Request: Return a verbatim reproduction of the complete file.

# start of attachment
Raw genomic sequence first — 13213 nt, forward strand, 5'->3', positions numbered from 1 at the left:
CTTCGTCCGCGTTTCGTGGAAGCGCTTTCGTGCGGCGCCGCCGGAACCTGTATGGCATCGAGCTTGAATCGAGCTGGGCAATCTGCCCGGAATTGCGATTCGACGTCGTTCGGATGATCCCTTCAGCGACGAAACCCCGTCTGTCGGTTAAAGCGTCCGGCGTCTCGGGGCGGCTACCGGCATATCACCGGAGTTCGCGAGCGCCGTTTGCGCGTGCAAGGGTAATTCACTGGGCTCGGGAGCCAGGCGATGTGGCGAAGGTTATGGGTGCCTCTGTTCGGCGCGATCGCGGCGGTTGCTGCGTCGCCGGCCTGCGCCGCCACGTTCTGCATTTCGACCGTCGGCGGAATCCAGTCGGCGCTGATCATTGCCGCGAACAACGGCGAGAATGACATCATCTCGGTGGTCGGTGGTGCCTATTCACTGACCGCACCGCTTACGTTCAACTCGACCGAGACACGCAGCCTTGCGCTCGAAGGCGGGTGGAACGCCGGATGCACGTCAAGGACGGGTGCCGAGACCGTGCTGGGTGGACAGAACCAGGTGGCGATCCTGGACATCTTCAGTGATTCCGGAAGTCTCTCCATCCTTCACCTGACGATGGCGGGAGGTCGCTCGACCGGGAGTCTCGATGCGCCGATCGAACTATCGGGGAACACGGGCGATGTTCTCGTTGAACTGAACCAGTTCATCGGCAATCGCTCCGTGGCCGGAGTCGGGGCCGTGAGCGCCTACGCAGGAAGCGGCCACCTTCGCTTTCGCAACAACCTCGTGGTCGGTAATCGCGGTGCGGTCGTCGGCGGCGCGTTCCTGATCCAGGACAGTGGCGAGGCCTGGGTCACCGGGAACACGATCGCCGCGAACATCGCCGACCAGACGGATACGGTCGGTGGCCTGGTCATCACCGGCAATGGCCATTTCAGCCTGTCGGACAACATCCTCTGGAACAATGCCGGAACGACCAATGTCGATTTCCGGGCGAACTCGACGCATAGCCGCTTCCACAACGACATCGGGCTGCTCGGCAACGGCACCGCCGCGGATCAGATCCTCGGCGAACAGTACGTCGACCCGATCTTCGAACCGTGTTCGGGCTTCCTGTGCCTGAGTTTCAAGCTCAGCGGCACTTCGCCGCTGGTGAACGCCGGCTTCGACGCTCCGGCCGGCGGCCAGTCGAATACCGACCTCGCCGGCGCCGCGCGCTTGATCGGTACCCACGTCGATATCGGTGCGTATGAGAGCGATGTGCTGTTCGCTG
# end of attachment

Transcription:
Raw genomic sequence first — 13213 nt, forward strand, 5'->3', positions numbered from 1 at the left:
CTTCGTCCGCGTTTCGTGGAAGCGCTTTCGTGCGGCGCCGCCGGAACCTGTATGGCATCGAGCTTGAATCGAGCTGGGCAATCTGCCCGGAATTGCGATTCGACGTCGTTCGGATGATCCCTTCAGCGACGAAACCCCGTCTGTCGGTTAAAGCGTCCGGCGTCTCGGGGCGGCTACCGGCATATCACCGGAGTTCGCGAGCGCCGTTTGCGCGTGCAAGGGTAATTCACTGGGCTCGGGAGCCAGGCGATGTGGCGAAGGTTATGGGTGCCTCTGTTCGGCGCGATCGCGGCGGTTGCTGCGTCGCCGGCCTGCGCCGCCACGTTCTGCATTTCGACCGTCGGCGGAATCCAGTCGGCGCTGATCATTGCCGCGAACAACGGCGAGAATGACATCATCTCGGTGGTCGGTGGTGCCTATTCACTGACCGCACCGCTTACGTTCAACTCGACCGAGACACGCAGCCTTGCGCTCGAAGGCGGGTGGAACGCCGGATGCACGTCAAGGACGGGTGCCGAGACCGTGCTGGGTGGACAGAACCAGGTGGCGATCCTGGACATCTTCAGTGATTCCGGAAGTCTCTCCATCCTTCACCTGACGATGGCGGGAGGTCGCTCGACCGGGAGTCTCGATGCGCCGATCGAACTATCGGGGAACACGGGCGATGTTCTCGTTGAACTGAACCAGTTCATCGGCAATCGCTCCGTGGCCGGAGTCGGGGCCGTGAGCGCCTACGCAGGAAGCGGCCACCTTCGCTTTCGCAACAACCTCGTGGTCGGTAATCGCGGTGCGGTCGTCGGCGGCGCGTTCCTGATCCAGGACAGTGGCGAGGCCTGGGTCACCGGGAACACGATCGCCGCGAACATCGCCGACCAGACGGATACGGTCGGTGGCCTGGTCATCACCGGCAATGGCCATTTCAGCCTGTCGGACAACATCCTCTGGAACAATGCCGGAACGACCAATGTCGATTTCCGGGCGAACTCGACGCATAGCCGCTTCCACAACGACATCGGGCTGCTCGGCAACGGCACCGCCGCGGATCAGATCCTCGGCGAACAGTACGTCGACCCGATCTTCGAACCGTGTTCGGGCTTCCTGTGCCTGAGTTTCAAGCTCAGCGGCACTTCGCCGCTGGTGAACGCCGGCTTCGACGCTCCGGCCGGCGGCCAGTCGAATACCGACCTCGCCGGCGCCGCGCGCTTGATCGGTACCCACGTCGATATCGGTGCGTATGAGAGCGATGTGCTGTTCGCTG